Amazon is banning the sale of beta-nicotinamide mononucleotide (NMN) products, according to a letter from Amazon’s Restricted Products Team furnished by the Natural Products Association.
Amazon is banning the sale of beta-nicotinamide mononucleotide (NMN) products, according to a letter from Amazon’s Restricted Products Team furnished by the Natural Products Association (NPA; Washington, D.C.). The letter told sellers that NMN products would be banned after March 13, 2023. In November of 2022, the U.S. Food and Drug Administration (FDA) determined that NMN was not a dietary ingredient, citing the drug preclusion clause of the Food, Drug and Cosmetic Act. As such, according to Amazon, if someone wants to sell NMN on Amazon, they must produce proof that it is approved by FDA for over-the-counter sales. NPA had requested on December 1, 2022 that FDA initiate a public comment period on NMN to provide stakeholders the opportunity to submit relevant safety data but the agency rejected the request.
“This latest example of the FDA misinterpretation of the law is wreaking havoc on the marketplace and causing confusion and significant economic harm,” said Daniel Fabricant, PhD, president and CEO of the NPA, in a press release. “This the first time in history that FDA reversed itself on an acknowledgement letter for a new dietary ingredient without a shred of evidence that safety was at risk. It is setting a new precedent in that an announcement of Generally Recognized as Safe no longer constitutes evidence of the marketing of NMN as a food before the ingredient was authorized for investigation as a new drug.”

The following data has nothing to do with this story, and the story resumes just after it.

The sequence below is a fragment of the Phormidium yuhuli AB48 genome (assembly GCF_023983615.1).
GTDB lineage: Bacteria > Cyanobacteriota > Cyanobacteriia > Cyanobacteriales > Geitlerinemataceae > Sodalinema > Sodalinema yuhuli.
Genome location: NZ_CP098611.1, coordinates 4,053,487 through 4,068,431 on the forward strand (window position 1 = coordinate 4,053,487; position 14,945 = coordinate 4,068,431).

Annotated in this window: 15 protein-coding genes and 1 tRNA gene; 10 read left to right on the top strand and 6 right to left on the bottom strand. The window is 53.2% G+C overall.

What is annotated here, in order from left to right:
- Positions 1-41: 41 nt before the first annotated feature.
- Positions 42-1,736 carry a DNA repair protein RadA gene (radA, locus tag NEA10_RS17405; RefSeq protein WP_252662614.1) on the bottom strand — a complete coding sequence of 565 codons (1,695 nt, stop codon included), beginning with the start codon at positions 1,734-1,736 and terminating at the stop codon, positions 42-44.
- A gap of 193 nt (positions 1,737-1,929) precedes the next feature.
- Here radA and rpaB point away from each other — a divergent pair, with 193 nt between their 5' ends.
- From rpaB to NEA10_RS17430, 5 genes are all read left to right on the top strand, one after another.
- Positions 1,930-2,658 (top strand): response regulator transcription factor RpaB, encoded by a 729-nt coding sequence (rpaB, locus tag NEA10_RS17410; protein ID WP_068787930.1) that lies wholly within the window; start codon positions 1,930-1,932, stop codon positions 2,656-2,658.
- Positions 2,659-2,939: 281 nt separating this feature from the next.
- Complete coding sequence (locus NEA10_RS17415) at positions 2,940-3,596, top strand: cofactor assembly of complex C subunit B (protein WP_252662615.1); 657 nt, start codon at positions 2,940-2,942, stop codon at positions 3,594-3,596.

The current saga with NMN resembles that of N-Acetyl Cysteine (NAC). While FDA ultimately elected to exercise enforcement discretion on NAC while the agency considers rulemaking on the ingredient, FDA’s position on NMN represents another major disruption for industry. NPA had filed a lawsuit against FDA because of the NAC ban, which it later withdrew after the agency published its final guidance.
“If the FDA can change decisions overnight by repealing an acknowledgement letter without foundation, what’s to stop them again?” said Fabricant. “If the agency can exclude NAC from the definition of a dietary supplement despite the science, what’s to stop them from doing it to a different ingredient? If the agency can lobby for unneeded new authorities like a mandatory product listing while ignoring a regulatory path for CBD which is available on every street corner in America, who will stop them? This is inexcusable and downright shameful, and NPA will use every available resource to ensure the agency is again accountable to consumers and the industry.”